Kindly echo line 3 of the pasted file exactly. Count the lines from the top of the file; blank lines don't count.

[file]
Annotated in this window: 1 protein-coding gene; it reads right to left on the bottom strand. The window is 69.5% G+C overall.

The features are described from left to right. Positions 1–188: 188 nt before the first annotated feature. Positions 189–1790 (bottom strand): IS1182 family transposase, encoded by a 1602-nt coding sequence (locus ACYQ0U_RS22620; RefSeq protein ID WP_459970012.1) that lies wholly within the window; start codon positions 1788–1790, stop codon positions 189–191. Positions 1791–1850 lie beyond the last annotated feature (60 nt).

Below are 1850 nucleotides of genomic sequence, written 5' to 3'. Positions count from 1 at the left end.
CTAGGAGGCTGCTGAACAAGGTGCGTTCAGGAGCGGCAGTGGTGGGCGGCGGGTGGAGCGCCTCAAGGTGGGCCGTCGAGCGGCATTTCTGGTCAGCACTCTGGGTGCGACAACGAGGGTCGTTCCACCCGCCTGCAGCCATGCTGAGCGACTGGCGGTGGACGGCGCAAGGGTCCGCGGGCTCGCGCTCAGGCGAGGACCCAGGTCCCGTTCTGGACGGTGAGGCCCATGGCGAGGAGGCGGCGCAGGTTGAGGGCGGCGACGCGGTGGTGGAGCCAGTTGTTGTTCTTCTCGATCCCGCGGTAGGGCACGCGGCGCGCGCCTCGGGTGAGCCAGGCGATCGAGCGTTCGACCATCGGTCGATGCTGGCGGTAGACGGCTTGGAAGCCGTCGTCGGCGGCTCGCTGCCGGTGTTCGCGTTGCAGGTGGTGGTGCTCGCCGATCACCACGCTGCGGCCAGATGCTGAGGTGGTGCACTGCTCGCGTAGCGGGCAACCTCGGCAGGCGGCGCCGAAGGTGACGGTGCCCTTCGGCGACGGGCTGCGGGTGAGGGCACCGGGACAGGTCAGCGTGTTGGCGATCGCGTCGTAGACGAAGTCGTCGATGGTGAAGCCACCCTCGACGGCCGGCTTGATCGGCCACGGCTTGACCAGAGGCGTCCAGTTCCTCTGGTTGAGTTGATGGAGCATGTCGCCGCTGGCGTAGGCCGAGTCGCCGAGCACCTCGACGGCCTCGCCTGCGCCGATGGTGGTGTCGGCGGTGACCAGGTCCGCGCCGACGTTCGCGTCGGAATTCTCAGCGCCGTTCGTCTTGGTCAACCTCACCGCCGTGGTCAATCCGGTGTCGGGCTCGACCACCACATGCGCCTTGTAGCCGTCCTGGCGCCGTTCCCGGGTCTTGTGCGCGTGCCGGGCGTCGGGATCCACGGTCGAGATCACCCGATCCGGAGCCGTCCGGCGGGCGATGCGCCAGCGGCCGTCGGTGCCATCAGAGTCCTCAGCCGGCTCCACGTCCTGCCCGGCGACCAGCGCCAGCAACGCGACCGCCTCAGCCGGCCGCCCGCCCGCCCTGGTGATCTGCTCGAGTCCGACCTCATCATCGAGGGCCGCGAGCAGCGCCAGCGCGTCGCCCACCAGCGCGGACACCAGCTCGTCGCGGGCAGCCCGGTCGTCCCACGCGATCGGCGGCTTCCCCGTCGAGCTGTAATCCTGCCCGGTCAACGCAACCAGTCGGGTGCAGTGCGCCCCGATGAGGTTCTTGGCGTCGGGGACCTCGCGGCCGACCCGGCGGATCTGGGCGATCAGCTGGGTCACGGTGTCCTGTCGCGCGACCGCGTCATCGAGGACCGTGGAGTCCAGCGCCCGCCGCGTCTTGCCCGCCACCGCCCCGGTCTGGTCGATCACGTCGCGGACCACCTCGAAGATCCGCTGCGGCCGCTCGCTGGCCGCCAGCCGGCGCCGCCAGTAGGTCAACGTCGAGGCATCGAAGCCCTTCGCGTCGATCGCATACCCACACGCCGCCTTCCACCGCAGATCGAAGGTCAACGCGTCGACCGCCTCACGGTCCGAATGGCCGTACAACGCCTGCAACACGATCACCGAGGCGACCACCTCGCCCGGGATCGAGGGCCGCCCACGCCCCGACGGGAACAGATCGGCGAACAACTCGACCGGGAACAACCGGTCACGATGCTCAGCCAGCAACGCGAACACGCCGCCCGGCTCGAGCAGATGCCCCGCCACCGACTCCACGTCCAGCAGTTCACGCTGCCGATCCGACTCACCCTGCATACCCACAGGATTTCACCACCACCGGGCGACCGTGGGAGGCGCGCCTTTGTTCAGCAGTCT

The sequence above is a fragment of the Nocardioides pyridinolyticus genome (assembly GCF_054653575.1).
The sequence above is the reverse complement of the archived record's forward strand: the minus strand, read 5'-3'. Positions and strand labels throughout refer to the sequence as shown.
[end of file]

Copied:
Below are 1850 nucleotides of genomic sequence, written 5' to 3'. Positions count from 1 at the left end.